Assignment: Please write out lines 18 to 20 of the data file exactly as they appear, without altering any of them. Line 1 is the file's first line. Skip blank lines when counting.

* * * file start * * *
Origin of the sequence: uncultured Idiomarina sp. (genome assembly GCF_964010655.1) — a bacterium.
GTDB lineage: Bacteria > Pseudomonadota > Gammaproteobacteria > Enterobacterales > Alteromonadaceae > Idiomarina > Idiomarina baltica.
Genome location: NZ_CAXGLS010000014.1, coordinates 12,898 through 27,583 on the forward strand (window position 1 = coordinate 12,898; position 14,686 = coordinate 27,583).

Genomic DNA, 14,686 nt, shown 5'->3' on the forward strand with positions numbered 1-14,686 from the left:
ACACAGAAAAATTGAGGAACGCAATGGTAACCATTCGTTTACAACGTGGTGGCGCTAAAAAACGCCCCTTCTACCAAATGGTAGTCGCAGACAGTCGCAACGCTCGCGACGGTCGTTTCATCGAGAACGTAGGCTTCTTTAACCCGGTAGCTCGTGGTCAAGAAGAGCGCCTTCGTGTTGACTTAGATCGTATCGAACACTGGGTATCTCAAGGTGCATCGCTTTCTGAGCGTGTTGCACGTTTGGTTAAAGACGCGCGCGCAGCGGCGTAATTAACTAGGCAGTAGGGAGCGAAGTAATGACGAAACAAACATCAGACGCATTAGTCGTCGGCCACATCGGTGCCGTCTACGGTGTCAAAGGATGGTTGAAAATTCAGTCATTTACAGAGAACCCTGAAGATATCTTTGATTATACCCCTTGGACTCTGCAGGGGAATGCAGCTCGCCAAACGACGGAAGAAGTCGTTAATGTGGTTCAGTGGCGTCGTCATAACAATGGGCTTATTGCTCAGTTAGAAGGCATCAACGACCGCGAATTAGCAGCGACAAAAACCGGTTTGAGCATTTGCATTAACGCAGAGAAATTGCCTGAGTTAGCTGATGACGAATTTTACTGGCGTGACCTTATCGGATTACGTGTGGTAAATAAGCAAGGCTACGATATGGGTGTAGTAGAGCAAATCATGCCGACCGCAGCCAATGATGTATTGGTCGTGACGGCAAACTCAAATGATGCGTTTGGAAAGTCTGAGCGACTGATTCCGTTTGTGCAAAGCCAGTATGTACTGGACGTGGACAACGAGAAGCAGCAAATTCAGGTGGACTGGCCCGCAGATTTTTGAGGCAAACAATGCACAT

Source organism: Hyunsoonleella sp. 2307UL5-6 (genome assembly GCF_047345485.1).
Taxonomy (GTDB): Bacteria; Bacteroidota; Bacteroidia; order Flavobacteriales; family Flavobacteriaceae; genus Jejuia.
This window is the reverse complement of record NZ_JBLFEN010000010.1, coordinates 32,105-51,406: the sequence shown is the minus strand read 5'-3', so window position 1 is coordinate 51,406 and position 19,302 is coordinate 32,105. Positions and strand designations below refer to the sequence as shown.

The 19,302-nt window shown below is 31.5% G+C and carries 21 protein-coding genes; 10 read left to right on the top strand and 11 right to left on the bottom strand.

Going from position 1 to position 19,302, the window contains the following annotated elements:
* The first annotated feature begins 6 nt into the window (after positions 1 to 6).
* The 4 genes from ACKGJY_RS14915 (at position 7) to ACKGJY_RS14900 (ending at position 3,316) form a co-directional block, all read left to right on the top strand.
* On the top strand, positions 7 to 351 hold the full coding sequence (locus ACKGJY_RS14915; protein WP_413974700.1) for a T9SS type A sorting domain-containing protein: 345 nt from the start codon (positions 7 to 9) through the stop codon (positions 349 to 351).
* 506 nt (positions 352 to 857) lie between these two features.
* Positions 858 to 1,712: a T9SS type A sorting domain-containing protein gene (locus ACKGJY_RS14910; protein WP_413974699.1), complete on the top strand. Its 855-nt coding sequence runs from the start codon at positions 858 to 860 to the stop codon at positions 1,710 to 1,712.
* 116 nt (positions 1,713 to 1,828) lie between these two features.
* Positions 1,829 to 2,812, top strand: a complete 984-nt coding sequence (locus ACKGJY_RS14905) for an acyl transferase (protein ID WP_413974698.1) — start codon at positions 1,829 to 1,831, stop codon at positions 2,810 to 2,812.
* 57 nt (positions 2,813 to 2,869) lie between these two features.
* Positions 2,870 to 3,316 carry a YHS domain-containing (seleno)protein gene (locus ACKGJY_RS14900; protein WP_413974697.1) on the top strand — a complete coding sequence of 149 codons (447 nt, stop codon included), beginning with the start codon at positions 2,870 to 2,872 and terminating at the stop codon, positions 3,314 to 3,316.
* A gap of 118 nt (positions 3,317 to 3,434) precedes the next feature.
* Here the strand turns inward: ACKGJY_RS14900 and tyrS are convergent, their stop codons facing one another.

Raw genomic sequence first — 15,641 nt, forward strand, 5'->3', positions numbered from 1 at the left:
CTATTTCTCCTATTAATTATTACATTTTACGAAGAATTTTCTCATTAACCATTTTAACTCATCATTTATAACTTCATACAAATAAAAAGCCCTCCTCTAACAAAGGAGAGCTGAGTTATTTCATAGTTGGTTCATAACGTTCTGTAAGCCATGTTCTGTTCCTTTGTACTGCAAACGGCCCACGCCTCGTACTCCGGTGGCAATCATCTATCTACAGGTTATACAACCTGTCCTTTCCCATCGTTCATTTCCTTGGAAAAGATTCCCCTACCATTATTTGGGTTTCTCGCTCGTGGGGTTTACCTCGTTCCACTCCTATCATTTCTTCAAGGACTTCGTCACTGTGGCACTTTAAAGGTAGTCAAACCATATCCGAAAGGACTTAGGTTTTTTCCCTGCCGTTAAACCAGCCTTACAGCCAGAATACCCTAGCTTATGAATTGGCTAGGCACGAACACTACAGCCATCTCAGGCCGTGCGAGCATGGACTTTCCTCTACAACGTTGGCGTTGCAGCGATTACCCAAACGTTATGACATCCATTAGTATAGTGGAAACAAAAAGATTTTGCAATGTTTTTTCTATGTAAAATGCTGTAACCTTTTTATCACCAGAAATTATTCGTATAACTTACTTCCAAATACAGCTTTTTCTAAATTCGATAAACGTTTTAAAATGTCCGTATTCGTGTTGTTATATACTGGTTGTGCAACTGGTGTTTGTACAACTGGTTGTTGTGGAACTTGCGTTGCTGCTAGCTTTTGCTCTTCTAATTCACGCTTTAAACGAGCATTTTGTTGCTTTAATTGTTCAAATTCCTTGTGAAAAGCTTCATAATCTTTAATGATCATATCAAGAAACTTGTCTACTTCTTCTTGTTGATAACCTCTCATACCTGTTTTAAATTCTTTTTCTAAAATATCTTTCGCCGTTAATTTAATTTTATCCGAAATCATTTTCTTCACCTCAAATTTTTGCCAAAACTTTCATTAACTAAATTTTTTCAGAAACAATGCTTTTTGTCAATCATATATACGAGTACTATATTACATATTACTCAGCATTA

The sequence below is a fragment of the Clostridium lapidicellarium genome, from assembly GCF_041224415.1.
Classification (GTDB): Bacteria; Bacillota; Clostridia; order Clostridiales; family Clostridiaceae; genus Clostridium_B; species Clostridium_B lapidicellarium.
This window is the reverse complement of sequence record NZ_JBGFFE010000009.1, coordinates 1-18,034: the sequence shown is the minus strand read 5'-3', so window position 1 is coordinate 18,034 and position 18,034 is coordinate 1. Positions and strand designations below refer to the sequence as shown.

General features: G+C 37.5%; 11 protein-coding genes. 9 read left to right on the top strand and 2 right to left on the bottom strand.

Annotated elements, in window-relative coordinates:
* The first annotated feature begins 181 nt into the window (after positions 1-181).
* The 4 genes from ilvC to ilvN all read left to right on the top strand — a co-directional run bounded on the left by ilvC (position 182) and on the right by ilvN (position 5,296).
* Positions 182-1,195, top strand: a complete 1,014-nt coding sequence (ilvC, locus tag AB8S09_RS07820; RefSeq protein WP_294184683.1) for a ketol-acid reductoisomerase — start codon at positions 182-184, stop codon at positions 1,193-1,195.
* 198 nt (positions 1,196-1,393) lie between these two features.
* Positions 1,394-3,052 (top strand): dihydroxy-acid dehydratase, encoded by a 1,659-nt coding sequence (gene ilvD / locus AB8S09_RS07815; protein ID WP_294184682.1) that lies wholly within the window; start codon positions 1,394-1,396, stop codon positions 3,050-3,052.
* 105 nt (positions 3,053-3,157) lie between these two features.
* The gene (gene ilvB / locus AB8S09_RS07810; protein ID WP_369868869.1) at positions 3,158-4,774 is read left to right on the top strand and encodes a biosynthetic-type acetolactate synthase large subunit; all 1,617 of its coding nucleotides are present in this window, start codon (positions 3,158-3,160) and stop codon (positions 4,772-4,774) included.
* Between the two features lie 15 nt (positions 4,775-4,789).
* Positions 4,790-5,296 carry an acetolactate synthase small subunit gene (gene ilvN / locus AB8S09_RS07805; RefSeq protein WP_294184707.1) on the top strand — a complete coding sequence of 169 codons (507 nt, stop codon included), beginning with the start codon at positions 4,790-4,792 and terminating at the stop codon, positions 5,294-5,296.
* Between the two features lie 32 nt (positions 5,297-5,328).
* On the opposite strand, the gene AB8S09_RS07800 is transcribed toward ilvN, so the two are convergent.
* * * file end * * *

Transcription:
* 57 nt (positions 2,813 to 2,869) lie between these two features.
* Positions 2,870 to 3,316 carry a YHS domain-containing (seleno)protein gene (locus ACKGJY_RS14900; protein WP_413974697.1) on the top strand — a complete coding sequence of 149 codons (447 nt, stop codon included), beginning with the start codon at positions 2,870 to 2,872 and terminating at the stop codon, positions 3,314 to 3,316.
* A gap of 118 nt (positions 3,317 to 3,434) precedes the next feature.